Michigan's governor is last to sign Great Lakes compact

Sunset over Lake Superior.
Photo copyright by Craig Blacklock

(AP) - A compact designed to prevent remote regions or countries from tapping into the Great Lakes was approved Wednesday by the last of the eight states that partly surround one of the world's largest sources of fresh water.

Michigan Gov. Jennifer Granholm signed legislation approving the compact during a ceremony at Oval Beach in the Lake Michigan town of Saugatuck. A day earlier, Pennsylvania Gov. Ed Rendell announced he had signed a ratification bill.

"This is a defining moment in Michigan history," Granholm said. "We must do our part to ensure that our Great Lakes are protected and preserved for generations to come. This legislation fulfills that promise."

Great Lakes
Great Lakes
Image courtesy of Sea Grant MSU

The pact still needs approval of Congress and the White House. The Canadian provinces of Ontario and Quebec have adopted a nearly identical document but cannot join the compact because U.S. states cannot make treaties with foreign governments.

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Measures to ratify the deal in Congress will be introduced shortly, said David Naftzger, executive director of the Council of Great Lakes Governors.

More than 20 members have endorsed it, including Sens. Barack Obama and John McCain, the presumptive presidential nominees.

Obama, an Illinois Democrat, said he would be a co-sponsor.

"I am committed to working to fully implement this compact to protect America's truly Great Lakes," Obama said.

Carl Levin, D-Mich., and George Voinovich, R-Ohio, will be the primary Senate sponsors. In the House, support will be led by Rep. James Oberstar, a Minnesota Democrat and chairman of the Transportation and Infrastructure Committee.

A sailboat on Lake Michigan, near Door County, Wis.
MPR Photo/Melanie Sommer

Supporters hope the pact will be approved this fall and sent to President Bush, whose administration has voiced no opposition.

The agreement outlaws diversions of Great Lakes water from its natural drainage basin with rare exceptions, while requiring the states to regulate their own large-scale water uses and promote conservation.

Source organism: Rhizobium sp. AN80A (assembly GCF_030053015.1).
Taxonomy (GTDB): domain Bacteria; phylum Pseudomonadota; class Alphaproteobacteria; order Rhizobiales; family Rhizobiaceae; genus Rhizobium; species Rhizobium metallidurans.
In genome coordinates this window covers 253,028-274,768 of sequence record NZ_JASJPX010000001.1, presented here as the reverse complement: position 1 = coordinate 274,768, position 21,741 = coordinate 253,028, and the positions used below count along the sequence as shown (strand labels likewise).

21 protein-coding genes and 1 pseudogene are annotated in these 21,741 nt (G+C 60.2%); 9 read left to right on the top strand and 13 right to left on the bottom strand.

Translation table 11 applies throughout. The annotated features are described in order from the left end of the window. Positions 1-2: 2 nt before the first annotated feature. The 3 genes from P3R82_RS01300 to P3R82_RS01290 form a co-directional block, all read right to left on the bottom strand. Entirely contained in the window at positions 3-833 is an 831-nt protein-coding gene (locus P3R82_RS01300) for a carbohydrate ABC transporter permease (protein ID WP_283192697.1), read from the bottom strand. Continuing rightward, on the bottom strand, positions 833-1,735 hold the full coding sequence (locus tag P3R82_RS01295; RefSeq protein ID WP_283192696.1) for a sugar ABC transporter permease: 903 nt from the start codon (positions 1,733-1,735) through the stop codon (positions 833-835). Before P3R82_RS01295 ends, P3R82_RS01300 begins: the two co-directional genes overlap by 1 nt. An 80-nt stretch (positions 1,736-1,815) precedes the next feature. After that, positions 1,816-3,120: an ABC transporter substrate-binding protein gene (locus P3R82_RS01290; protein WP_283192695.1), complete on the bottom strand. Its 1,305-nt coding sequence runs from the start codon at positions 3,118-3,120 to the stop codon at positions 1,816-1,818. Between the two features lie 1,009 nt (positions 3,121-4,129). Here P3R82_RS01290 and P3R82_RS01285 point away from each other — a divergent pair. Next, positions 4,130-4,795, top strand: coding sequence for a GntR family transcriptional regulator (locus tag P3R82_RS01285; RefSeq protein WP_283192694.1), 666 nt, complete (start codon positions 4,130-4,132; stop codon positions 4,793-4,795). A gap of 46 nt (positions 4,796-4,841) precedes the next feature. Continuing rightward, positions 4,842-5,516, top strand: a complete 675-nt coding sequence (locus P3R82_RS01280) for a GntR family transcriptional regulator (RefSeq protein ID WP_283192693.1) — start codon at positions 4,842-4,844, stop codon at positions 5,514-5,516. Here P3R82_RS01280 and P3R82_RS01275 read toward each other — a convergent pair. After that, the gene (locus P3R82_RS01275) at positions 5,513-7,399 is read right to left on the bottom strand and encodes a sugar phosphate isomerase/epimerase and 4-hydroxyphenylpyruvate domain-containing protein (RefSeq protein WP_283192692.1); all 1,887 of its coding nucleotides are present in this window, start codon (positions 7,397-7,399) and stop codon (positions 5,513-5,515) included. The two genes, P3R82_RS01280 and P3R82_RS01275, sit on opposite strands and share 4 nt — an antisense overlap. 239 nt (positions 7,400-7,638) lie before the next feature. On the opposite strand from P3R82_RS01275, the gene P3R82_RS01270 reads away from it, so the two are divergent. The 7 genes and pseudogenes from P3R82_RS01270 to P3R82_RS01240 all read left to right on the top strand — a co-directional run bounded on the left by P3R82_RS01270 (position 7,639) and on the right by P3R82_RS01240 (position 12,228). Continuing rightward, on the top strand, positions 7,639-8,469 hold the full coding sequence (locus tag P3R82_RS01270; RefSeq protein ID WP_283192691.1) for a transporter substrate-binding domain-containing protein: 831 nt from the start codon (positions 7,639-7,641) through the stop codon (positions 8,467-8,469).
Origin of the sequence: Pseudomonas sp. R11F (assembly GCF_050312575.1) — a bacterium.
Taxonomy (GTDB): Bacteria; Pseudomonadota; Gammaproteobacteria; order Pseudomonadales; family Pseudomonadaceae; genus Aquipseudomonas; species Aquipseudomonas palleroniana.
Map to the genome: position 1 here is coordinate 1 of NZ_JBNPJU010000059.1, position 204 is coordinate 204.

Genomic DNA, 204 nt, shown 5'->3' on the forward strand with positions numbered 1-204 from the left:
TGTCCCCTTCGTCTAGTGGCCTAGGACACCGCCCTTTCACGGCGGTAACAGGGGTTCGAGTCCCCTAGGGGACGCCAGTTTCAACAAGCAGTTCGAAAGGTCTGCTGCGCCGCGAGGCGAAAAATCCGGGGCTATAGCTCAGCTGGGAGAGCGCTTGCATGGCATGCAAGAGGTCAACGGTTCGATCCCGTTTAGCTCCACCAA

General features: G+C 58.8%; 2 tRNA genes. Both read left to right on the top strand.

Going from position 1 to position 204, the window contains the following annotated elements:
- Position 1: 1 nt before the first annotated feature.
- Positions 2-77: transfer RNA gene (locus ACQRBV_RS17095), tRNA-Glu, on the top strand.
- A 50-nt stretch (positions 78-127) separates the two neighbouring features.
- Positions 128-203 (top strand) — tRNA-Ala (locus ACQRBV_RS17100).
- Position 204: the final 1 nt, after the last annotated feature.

The Council of Great Lakes Governors spent four years negotiating the deal amid rising concern that the worldwide shortage of fresh water would lead thirsty regions to target the lakes.

"It is gratifying to see our region uniting as never before to protect the Great Lakes," said Wisconsin Gov. Jim Doyle, chairman of the council.

The compact hit a number of snags during negotiations by the governors, who approved it in 2005, and while being considered by the eight state legislatures. But in the end, it drew support from a broad spectrum of interests, including business and environmental groups.

"There were times when I thought this day would never come," said Andy Buchsbaum, director of the National Wildlife Federation's Great Lakes office. "This is a remarkable, once-in-a-lifetime achievement."

Mike Johnson, regulatory affairs director for the Michigan Manufacturers Association, said the agreement ensures that "farmers, businesses and manufacturers can now access the water they need while following clear standards" to protect water resources.

But some remained dissatisfied. Clean Water Action, an activist group, said the Michigan bills omitted provisions needed to prevent corporate interests from turning public water into a private commodity.

Birkholz said the Michigan Constitution and existing law adequately protect the public interest.

(Copyright 2008 by The Associated Press. All Rights Reserved.)